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Example: the Tai Lue rooms The Tai Lue people belong to the Tai language family, which includes the Lao and Tai Dam peoples. The origin of the Tai Lue can be traced back to Sipsong Panna, which is now southern Yunnan Province in China. In Laos, they reside in the North, from Sayabouly and Luang Prabang provinces all the way to Phongsaly. The Tai Lue adopted Theravada Buddhism in the 14th century. Their wooden temples are situated in a prominent location in the village, and are often decorated with mirrors and paintings. The majority of Tai Lue men become monks for a period of their life. Tai Lue women are well known for producing beautiful cotton and silk textiles, and their skilled use of natural dyes. In particular, the Tai Lue employ the tapestry technique in their cotton weaving, where the weaver uses her fingers to interlace threads and create a pattern on a loom-woven textile. Tai Lue textiles feature motifs such as water chestnuts, nagas and birds. Girls learn to spin cotton, reel silk and weave at a young age. A woman who is a skilled weaver is considered to make a good wife and mother, showing her diligence and patience. A Tail Lue woman will often weave prayer flags as offerings to temples, both earning merit for her family and advertising her weaving skills. The Tai Lue are also well known for their traditional architecture. In older Tai Lue communities, wooden houses feature carved decorations, windows with railings, and notched beams. Unfortunately, most of these houses are now being replaced with concrete structures.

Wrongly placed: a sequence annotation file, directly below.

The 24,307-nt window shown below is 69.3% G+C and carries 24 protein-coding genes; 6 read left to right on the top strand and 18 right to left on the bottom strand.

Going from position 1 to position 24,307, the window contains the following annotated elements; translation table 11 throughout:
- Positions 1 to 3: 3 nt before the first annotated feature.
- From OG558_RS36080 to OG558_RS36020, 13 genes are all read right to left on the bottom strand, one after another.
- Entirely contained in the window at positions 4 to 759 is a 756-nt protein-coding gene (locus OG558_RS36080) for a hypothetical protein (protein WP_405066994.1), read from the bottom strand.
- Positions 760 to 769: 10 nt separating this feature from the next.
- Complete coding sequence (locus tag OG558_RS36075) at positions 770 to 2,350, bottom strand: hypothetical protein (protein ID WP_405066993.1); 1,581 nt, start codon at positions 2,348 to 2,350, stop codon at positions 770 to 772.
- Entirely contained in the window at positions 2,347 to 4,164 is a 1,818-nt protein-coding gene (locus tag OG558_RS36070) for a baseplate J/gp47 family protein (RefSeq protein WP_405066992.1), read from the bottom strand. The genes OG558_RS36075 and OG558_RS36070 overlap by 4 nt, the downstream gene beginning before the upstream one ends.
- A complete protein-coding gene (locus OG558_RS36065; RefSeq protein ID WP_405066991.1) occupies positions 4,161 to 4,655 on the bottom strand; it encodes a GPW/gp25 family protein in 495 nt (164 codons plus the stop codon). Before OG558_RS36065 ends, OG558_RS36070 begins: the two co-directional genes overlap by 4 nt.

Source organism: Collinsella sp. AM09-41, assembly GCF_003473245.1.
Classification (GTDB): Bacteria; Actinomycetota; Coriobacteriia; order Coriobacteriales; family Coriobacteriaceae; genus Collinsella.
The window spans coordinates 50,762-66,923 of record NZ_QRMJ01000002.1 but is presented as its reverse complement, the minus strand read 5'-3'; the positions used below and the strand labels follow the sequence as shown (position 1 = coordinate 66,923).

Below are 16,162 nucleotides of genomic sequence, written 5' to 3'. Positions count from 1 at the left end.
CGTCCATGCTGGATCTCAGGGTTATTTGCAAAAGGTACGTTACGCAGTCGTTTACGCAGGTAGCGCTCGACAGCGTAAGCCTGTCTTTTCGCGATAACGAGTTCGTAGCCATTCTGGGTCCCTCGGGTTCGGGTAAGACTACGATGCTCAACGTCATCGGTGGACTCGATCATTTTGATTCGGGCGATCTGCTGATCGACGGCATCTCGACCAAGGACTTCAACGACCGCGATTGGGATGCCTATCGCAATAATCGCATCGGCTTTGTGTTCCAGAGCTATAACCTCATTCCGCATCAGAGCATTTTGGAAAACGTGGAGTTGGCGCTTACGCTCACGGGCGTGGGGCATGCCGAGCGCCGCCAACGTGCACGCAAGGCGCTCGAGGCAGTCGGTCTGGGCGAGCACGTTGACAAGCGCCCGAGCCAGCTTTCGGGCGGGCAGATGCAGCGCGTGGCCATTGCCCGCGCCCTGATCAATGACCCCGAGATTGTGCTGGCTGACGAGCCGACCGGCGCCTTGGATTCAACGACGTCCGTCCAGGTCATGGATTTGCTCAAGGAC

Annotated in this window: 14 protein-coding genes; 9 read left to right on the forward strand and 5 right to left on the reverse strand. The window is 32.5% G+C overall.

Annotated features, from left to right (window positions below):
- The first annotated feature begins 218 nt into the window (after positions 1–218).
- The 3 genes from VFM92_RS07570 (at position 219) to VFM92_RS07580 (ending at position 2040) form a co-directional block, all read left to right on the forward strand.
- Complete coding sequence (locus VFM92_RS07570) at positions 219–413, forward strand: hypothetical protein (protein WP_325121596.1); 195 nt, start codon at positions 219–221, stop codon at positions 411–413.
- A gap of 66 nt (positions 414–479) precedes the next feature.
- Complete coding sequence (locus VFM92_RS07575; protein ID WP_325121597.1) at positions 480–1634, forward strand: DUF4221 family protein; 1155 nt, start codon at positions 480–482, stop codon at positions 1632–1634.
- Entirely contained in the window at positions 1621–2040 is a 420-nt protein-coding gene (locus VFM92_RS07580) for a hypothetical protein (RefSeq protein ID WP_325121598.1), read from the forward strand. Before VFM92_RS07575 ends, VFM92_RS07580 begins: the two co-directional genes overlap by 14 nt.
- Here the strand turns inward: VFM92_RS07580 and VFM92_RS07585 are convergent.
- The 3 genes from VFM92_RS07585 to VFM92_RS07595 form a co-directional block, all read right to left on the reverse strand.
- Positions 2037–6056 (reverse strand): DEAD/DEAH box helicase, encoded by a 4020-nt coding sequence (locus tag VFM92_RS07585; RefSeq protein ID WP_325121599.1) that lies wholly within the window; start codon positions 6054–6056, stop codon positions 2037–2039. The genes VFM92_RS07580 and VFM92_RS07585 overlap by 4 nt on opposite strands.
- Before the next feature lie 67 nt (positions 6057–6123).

The bed runners and pillows of Riverside’s Tai Lue rooms are all handmade from Tai Lue tapestries with traditional Lao motifs.

The artworks above the beds are made of natural tree leaves, black ink and gold.


Ethnic note: the Tai Lue